Sri Lanka: reconciliation and truth

In May 2009, Sri Lanka’s civil war came to an end. On 14 March 2012, Channel 4 broadcast Sri Lanka's Killing Fields: War Crimes Unpunished, a follow-up to an earlier documentary. This focused on the last few months of the armed conflict, when large numbers of civilians were killed or injured.

Both government forces and the fighters of the Liberation Tigers of Tamil Eelam, a hardline separatist group, committed grave atrocities, failing to respect the laws which protect non-combatants. The Channel 4 film included video footage, interviews and documents which added to the already extensive evidence of war crimes.

No-fire zones were shelled, civilians deprived of food and medicine, captives killed. While acknowledging Tiger brutality – including terrorist bombings and use of child soldiers – the focus was mainly on criminal acts by the Sri Lankan authorities. President Mahinda Rajapakse and defence secretary Gotabaya Rajapakse, his brother, were largely responsible for the carnage at the end of the war.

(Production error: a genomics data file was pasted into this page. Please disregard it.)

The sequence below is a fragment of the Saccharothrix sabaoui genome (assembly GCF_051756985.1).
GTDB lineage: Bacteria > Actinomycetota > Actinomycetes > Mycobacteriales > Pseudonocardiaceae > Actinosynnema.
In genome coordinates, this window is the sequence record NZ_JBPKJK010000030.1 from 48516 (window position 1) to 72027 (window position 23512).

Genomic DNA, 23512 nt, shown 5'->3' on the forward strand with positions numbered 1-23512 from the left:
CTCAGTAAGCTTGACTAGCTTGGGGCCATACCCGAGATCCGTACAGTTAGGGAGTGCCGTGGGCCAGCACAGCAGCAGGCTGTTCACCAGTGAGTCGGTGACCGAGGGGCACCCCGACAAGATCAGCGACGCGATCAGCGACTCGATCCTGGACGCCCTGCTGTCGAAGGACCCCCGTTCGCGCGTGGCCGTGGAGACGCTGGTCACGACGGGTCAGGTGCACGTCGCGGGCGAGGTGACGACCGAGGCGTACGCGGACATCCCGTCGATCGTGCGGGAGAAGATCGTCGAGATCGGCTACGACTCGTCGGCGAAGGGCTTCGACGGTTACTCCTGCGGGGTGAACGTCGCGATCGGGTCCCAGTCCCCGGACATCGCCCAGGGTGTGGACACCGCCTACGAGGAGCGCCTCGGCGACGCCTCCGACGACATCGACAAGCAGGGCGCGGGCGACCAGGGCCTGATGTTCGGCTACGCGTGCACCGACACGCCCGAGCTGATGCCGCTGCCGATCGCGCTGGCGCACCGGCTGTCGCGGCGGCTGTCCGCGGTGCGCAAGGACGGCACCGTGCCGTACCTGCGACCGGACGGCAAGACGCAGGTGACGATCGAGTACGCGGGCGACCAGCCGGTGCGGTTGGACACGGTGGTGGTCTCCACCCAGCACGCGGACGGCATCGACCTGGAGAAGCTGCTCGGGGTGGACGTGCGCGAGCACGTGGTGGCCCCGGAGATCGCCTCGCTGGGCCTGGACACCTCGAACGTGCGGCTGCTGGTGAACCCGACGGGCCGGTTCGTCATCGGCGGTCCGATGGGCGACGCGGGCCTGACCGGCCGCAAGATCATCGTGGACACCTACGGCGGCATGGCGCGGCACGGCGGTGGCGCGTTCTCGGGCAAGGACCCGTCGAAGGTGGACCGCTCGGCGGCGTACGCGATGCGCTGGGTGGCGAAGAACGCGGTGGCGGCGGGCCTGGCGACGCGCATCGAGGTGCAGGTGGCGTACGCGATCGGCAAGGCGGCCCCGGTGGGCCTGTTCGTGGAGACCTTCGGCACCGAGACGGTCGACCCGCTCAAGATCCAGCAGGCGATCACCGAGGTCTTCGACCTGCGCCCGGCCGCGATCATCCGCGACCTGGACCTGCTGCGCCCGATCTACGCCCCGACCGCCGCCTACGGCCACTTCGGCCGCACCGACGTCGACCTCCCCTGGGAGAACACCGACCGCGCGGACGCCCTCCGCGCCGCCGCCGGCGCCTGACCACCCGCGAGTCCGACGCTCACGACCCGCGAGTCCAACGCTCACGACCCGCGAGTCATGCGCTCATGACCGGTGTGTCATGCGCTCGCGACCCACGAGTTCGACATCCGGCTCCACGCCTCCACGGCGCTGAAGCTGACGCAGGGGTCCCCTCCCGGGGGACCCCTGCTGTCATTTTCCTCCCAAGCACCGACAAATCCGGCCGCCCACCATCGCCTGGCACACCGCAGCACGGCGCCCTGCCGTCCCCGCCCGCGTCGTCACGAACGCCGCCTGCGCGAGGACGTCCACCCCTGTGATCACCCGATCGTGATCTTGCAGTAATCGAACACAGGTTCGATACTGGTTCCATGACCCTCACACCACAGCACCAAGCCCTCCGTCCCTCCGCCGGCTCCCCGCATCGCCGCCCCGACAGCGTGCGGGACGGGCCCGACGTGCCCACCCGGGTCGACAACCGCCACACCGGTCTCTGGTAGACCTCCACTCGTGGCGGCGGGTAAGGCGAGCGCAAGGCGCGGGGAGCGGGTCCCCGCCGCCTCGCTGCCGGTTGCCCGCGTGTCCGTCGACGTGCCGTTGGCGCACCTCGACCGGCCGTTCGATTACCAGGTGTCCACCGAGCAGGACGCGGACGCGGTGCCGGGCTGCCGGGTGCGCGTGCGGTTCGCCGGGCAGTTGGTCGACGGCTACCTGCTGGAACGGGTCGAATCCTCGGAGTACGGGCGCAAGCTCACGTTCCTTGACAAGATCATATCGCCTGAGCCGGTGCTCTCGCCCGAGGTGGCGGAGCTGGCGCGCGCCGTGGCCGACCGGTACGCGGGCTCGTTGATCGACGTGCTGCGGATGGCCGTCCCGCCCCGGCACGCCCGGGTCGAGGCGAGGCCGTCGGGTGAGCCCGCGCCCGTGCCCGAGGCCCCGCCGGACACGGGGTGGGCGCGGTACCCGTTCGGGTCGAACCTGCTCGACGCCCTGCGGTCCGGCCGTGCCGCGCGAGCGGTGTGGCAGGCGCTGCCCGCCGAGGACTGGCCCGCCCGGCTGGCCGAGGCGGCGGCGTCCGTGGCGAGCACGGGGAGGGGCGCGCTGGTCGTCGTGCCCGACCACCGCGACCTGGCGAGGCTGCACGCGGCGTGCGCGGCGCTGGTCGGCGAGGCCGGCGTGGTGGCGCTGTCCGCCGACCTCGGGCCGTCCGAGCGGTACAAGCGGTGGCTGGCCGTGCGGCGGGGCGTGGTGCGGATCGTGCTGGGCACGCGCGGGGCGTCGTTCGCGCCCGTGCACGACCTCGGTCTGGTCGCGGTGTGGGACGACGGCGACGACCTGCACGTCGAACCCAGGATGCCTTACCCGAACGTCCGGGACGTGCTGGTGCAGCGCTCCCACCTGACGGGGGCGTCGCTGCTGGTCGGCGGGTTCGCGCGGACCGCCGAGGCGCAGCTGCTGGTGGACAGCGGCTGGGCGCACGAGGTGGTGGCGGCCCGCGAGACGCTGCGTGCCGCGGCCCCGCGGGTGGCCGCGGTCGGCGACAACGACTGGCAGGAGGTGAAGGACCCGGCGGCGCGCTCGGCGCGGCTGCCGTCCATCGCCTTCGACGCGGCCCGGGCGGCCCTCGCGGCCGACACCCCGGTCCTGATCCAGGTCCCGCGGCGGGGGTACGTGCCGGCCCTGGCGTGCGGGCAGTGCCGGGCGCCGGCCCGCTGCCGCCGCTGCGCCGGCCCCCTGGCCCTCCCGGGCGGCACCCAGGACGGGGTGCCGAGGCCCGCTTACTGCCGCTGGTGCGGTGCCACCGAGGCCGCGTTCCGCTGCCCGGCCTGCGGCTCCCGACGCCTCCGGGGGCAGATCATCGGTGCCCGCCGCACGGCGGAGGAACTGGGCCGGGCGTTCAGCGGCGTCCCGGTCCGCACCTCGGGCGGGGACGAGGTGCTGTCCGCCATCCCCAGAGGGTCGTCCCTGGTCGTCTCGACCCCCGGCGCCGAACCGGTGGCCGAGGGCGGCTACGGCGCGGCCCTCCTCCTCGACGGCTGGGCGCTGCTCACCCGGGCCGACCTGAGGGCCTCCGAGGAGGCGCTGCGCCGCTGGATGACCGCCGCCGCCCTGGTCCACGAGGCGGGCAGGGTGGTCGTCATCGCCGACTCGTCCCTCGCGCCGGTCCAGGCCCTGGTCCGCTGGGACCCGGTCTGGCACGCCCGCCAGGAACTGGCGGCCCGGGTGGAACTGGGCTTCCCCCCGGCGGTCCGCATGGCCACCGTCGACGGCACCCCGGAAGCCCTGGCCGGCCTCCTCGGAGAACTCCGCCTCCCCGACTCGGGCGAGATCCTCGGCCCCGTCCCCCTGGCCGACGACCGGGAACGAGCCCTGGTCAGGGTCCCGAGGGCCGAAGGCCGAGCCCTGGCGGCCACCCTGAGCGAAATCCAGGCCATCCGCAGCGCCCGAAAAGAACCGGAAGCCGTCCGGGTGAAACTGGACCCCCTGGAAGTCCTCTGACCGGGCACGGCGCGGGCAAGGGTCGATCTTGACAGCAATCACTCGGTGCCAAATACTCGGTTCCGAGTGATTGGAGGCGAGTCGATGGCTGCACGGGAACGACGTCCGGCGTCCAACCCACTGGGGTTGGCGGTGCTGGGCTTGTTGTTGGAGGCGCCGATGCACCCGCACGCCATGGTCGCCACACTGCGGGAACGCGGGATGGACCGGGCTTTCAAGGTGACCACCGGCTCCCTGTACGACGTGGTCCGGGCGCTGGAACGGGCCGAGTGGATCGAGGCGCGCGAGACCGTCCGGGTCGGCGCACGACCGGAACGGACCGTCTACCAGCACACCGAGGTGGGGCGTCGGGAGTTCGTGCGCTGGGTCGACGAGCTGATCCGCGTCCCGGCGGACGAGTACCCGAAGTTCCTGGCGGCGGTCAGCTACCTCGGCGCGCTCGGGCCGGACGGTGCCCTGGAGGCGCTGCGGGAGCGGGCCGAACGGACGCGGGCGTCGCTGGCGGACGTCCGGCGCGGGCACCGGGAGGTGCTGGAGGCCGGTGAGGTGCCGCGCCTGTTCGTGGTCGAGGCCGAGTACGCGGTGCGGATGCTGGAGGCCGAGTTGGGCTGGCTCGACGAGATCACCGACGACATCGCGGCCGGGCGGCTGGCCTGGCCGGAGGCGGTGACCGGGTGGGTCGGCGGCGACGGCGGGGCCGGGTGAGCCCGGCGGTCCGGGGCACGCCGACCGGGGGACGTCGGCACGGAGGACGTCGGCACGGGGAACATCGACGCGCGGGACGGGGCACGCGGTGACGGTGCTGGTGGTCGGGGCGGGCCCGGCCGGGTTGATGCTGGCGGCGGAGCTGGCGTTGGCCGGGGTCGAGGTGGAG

A broader scope might have been preferable, given the government’s tendency to try to make out that any criticism of its decisions is partisan. Though many Tiger leaders are now dead, including the dictatorial commander Velupillai Prabhakaran, their victims’ suffering still deserves recognition.

Nevertheless, the two Channel 4 documentaries have been valuable reminders of the horrific reality behind much modern warfare, even if this is sometimes cloaked by propagandist rhetoric and talk of the “war on terror”. And in Sri Lanka, chances of genuine reconciliation and lasting national unity must be founded on truth, and equality for people of different ethnic backgrounds. This will not be easy to achieve.

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(c) Savi Hensman is a Christian commentator on politics, society and religion. An Ekklesia associate, she was born in Sri Lanka.

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